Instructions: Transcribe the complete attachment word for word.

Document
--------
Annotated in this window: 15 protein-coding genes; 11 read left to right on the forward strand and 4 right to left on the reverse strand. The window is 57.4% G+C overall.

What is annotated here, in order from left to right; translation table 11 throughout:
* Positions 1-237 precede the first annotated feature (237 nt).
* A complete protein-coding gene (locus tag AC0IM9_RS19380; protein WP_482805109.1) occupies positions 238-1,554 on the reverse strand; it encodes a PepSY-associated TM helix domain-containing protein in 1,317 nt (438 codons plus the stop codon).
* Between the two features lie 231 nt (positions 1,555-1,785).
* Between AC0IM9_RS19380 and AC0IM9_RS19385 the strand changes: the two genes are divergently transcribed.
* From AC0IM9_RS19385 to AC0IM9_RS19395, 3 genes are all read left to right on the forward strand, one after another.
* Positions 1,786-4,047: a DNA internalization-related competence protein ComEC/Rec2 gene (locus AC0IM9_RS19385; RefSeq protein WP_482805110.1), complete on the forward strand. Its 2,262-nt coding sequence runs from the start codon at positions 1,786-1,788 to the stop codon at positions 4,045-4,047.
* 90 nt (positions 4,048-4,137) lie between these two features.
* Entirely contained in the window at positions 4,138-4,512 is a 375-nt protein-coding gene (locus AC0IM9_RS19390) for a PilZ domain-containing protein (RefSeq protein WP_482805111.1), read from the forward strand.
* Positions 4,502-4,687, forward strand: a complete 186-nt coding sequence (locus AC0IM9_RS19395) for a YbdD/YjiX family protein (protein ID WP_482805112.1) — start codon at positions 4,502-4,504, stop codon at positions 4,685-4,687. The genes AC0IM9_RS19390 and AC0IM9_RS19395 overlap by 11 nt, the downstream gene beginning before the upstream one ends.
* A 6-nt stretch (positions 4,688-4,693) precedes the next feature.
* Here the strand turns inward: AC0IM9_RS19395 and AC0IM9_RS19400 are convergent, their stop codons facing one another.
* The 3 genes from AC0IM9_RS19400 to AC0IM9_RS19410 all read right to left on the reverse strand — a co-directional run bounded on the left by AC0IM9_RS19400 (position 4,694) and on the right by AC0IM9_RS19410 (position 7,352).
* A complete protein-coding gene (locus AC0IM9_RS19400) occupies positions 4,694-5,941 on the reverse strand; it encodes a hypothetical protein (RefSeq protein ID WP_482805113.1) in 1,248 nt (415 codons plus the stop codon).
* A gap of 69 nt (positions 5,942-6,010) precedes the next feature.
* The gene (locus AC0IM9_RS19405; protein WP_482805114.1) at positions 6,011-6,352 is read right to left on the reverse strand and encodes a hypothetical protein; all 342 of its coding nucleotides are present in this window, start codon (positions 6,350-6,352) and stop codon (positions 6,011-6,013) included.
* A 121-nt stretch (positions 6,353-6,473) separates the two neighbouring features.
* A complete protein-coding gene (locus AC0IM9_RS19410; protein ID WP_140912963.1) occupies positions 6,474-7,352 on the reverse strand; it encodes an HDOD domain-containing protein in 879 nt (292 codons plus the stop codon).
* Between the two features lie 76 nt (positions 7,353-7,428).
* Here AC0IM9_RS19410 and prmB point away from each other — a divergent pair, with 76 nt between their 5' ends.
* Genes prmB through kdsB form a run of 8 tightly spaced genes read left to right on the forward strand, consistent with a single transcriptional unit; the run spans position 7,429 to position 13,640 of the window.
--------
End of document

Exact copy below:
Annotated in this window: 15 protein-coding genes; 11 read left to right on the forward strand and 4 right to left on the reverse strand. The window is 57.4% G+C overall.

What is annotated here, in order from left to right; translation table 11 throughout:
* Positions 1-237 precede the first annotated feature (237 nt).
* A complete protein-coding gene (locus tag AC0IM9_RS19380; protein WP_482805109.1) occupies positions 238-1,554 on the reverse strand; it encodes a PepSY-associated TM helix domain-containing protein in 1,317 nt (438 codons plus the stop codon).
* Between the two features lie 231 nt (positions 1,555-1,785).
* Between AC0IM9_RS19380 and AC0IM9_RS19385 the strand changes: the two genes are divergently transcribed.
* From AC0IM9_RS19385 to AC0IM9_RS19395, 3 genes are all read left to right on the forward strand, one after another.
* Positions 1,786-4,047: a DNA internalization-related competence protein ComEC/Rec2 gene (locus AC0IM9_RS19385; RefSeq protein WP_482805110.1), complete on the forward strand. Its 2,262-nt coding sequence runs from the start codon at positions 1,786-1,788 to the stop codon at positions 4,045-4,047.
* 90 nt (positions 4,048-4,137) lie between these two features.
* Entirely contained in the window at positions 4,138-4,512 is a 375-nt protein-coding gene (locus AC0IM9_RS19390) for a PilZ domain-containing protein (RefSeq protein WP_482805111.1), read from the forward strand.
* Positions 4,502-4,687, forward strand: a complete 186-nt coding sequence (locus AC0IM9_RS19395) for a YbdD/YjiX family protein (protein ID WP_482805112.1) — start codon at positions 4,502-4,504, stop codon at positions 4,685-4,687. The genes AC0IM9_RS19390 and AC0IM9_RS19395 overlap by 11 nt, the downstream gene beginning before the upstream one ends.
* A 6-nt stretch (positions 4,688-4,693) precedes the next feature.
* Here the strand turns inward: AC0IM9_RS19395 and AC0IM9_RS19400 are convergent, their stop codons facing one another.
* The 3 genes from AC0IM9_RS19400 to AC0IM9_RS19410 all read right to left on the reverse strand — a co-directional run bounded on the left by AC0IM9_RS19400 (position 4,694) and on the right by AC0IM9_RS19410 (position 7,352).
* A complete protein-coding gene (locus AC0IM9_RS19400) occupies positions 4,694-5,941 on the reverse strand; it encodes a hypothetical protein (RefSeq protein ID WP_482805113.1) in 1,248 nt (415 codons plus the stop codon).
* A gap of 69 nt (positions 5,942-6,010) precedes the next feature.
* The gene (locus AC0IM9_RS19405; protein WP_482805114.1) at positions 6,011-6,352 is read right to left on the reverse strand and encodes a hypothetical protein; all 342 of its coding nucleotides are present in this window, start codon (positions 6,350-6,352) and stop codon (positions 6,011-6,013) included.
* A 121-nt stretch (positions 6,353-6,473) separates the two neighbouring features.
* A complete protein-coding gene (locus AC0IM9_RS19410; protein ID WP_140912963.1) occupies positions 6,474-7,352 on the reverse strand; it encodes an HDOD domain-containing protein in 879 nt (292 codons plus the stop codon).
* Between the two features lie 76 nt (positions 7,353-7,428).
* Here AC0IM9_RS19410 and prmB point away from each other — a divergent pair, with 76 nt between their 5' ends.
* Genes prmB through kdsB form a run of 8 tightly spaced genes read left to right on the forward strand, consistent with a single transcriptional unit; the run spans position 7,429 to position 13,640 of the window.